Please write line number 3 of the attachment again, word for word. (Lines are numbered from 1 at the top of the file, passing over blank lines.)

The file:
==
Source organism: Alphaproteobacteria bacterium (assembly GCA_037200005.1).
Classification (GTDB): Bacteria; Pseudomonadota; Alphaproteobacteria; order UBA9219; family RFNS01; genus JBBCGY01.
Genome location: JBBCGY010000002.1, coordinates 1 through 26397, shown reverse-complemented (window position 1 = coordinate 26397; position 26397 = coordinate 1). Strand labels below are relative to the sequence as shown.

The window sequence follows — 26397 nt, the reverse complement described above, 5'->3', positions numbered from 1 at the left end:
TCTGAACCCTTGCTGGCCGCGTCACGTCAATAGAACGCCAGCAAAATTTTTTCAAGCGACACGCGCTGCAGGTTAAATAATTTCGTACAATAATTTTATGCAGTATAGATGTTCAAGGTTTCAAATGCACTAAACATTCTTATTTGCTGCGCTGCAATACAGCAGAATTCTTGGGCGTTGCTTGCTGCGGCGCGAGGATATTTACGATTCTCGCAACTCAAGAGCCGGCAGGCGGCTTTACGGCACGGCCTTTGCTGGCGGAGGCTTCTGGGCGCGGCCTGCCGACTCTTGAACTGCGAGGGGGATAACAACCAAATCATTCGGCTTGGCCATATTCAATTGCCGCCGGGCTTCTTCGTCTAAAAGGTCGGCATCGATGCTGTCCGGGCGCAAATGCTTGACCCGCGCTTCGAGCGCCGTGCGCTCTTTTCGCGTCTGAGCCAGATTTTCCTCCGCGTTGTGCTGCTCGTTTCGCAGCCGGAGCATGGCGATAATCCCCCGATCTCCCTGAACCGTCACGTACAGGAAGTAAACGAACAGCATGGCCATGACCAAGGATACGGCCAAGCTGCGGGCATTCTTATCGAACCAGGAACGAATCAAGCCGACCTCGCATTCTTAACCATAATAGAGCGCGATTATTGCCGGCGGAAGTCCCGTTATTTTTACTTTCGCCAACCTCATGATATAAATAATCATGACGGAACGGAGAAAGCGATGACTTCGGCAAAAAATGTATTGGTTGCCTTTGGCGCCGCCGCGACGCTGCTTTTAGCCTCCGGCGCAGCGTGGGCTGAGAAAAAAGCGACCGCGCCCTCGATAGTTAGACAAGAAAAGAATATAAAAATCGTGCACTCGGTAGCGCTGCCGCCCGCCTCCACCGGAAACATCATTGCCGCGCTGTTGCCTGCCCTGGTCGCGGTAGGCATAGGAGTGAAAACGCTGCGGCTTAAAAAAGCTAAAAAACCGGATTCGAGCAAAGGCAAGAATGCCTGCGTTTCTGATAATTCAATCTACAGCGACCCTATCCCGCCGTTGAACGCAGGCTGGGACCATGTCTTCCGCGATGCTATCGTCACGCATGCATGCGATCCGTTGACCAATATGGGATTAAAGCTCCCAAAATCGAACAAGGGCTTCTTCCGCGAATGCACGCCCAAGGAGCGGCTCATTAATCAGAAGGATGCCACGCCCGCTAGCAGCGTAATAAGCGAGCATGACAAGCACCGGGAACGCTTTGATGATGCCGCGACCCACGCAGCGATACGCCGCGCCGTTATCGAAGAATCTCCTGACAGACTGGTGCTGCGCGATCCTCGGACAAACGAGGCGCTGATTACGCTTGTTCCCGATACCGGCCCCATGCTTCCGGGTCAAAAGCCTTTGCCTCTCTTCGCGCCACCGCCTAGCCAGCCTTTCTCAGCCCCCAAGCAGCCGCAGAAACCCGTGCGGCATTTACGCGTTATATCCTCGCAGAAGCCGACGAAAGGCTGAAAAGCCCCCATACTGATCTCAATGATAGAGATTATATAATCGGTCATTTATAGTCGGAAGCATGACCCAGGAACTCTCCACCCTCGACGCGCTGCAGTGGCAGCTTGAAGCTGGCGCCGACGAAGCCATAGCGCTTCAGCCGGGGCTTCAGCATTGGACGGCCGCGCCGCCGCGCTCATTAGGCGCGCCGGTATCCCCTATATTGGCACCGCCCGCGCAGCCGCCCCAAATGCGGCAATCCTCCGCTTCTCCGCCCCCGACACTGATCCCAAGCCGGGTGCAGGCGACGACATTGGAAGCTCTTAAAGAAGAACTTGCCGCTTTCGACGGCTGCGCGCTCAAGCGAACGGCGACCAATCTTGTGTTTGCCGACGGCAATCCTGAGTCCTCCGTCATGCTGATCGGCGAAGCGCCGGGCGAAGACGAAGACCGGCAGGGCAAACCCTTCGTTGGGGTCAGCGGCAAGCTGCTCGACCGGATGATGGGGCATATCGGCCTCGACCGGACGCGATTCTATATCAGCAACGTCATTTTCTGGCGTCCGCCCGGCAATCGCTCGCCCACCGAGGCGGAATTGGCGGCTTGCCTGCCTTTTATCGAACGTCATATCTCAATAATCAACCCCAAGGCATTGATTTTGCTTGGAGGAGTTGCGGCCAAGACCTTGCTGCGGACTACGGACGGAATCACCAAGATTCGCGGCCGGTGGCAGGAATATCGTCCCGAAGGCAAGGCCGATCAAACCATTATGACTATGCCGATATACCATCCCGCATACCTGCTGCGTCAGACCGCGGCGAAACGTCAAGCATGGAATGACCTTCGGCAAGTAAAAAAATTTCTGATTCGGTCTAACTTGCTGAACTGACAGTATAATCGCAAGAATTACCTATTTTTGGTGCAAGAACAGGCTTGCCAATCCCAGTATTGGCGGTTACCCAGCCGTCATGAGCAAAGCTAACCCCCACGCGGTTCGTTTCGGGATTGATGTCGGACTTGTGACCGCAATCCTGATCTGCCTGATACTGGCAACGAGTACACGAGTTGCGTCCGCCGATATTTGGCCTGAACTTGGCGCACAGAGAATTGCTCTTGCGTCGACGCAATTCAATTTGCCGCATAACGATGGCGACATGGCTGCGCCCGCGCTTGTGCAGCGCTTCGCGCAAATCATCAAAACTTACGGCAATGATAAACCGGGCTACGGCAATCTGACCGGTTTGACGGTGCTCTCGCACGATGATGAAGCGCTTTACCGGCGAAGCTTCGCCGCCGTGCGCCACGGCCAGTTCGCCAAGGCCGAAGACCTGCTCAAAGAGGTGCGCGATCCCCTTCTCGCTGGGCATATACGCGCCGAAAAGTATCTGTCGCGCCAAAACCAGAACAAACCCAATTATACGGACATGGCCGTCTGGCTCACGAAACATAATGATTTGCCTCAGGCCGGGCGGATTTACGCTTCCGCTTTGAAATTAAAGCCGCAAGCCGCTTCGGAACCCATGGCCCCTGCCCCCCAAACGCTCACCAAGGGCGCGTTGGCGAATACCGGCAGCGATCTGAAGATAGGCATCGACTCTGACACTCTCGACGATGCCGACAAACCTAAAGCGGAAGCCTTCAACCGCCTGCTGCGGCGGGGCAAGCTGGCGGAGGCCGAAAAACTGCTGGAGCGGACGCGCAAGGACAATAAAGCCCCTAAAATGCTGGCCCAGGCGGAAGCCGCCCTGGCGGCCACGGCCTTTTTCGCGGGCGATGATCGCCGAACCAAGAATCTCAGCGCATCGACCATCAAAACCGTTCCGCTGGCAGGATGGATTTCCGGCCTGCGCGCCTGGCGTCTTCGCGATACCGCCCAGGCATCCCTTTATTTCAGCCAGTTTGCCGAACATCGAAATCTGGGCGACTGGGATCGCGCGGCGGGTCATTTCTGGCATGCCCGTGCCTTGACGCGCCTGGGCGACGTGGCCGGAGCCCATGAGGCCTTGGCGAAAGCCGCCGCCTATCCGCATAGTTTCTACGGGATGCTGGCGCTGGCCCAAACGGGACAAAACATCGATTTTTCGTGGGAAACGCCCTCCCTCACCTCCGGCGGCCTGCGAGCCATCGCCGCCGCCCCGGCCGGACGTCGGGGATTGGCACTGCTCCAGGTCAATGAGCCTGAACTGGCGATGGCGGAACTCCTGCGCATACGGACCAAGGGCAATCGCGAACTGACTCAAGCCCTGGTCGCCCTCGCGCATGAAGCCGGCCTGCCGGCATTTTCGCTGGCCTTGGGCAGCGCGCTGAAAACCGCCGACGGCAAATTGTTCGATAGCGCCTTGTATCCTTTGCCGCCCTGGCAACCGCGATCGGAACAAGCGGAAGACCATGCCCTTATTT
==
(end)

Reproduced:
Genome location: JBBCGY010000002.1, coordinates 1 through 26397, shown reverse-complemented (window position 1 = coordinate 26397; position 26397 = coordinate 1). Strand labels below are relative to the sequence as shown.